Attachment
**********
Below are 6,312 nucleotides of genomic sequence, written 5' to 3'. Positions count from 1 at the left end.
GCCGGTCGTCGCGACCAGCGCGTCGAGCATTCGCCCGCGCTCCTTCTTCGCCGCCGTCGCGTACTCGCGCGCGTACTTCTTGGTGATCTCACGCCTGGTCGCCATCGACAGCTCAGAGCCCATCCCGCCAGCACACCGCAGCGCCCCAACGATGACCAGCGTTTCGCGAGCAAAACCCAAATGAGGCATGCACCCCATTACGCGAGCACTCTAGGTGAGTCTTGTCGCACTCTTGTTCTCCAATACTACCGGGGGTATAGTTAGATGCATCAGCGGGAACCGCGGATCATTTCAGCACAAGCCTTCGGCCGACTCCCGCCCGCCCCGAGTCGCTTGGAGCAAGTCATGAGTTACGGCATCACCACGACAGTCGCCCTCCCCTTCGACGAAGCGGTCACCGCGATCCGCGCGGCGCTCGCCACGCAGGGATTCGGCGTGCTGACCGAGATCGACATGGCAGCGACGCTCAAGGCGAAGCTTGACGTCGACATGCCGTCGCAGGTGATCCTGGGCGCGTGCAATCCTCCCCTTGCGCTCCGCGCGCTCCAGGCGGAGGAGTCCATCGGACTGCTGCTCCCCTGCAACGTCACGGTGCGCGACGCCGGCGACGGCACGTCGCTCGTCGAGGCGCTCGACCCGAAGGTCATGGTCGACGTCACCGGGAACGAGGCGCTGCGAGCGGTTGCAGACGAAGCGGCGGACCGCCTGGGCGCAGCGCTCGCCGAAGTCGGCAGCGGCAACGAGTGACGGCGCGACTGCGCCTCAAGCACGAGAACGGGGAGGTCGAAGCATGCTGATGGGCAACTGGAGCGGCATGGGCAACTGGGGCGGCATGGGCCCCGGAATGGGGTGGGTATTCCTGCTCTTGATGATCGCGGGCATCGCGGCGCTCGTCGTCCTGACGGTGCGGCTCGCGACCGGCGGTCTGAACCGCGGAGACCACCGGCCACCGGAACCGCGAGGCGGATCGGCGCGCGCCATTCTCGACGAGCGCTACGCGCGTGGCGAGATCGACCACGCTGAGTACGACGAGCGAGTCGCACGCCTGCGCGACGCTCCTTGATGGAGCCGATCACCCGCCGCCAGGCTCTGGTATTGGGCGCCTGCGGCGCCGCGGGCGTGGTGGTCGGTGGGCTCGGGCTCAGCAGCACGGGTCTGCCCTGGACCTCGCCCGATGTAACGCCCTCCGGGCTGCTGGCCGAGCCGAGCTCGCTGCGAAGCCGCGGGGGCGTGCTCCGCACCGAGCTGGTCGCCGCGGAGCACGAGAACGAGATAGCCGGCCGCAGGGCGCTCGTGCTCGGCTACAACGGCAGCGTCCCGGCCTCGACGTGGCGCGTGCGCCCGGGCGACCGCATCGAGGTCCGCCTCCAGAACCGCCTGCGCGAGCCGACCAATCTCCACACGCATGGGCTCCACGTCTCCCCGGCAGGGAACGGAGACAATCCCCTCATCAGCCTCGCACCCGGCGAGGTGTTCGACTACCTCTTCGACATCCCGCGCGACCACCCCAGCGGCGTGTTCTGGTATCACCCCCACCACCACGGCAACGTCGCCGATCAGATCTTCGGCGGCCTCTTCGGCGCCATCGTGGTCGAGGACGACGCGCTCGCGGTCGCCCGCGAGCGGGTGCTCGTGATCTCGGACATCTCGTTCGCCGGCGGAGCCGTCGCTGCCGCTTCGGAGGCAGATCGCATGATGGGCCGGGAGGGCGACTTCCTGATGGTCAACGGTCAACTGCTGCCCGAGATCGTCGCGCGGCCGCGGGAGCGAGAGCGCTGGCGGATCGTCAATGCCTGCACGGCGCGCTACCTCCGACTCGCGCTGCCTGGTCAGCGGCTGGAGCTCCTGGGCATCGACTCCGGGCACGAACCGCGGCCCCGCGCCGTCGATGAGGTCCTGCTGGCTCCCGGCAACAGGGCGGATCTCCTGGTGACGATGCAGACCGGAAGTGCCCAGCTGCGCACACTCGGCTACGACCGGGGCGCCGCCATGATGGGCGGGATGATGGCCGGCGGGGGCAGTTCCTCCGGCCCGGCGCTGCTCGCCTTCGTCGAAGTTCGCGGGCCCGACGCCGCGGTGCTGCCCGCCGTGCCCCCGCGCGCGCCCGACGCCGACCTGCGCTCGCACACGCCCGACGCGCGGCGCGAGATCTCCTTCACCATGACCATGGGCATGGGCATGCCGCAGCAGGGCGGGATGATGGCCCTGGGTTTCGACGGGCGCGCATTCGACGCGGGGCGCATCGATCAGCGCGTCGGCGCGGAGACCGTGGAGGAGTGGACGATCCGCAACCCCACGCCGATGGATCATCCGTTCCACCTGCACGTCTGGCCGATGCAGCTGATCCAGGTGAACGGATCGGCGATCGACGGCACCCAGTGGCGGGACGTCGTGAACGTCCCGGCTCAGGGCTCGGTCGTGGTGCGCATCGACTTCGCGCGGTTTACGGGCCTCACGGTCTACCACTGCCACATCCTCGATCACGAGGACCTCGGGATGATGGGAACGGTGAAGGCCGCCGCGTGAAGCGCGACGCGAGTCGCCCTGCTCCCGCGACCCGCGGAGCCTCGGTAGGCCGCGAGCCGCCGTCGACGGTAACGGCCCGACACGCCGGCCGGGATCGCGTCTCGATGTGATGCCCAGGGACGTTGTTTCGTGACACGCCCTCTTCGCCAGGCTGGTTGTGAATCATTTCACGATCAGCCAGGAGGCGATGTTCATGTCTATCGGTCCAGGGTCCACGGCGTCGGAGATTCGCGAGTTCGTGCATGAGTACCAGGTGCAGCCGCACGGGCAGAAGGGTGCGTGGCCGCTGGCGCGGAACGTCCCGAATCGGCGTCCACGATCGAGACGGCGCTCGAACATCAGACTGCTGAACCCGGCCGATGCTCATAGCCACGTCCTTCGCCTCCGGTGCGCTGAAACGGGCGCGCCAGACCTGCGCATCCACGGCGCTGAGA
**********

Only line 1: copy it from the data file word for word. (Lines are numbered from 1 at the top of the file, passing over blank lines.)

Below are 6,312 nucleotides of genomic sequence, written 5' to 3'. Positions count from 1 at the left end.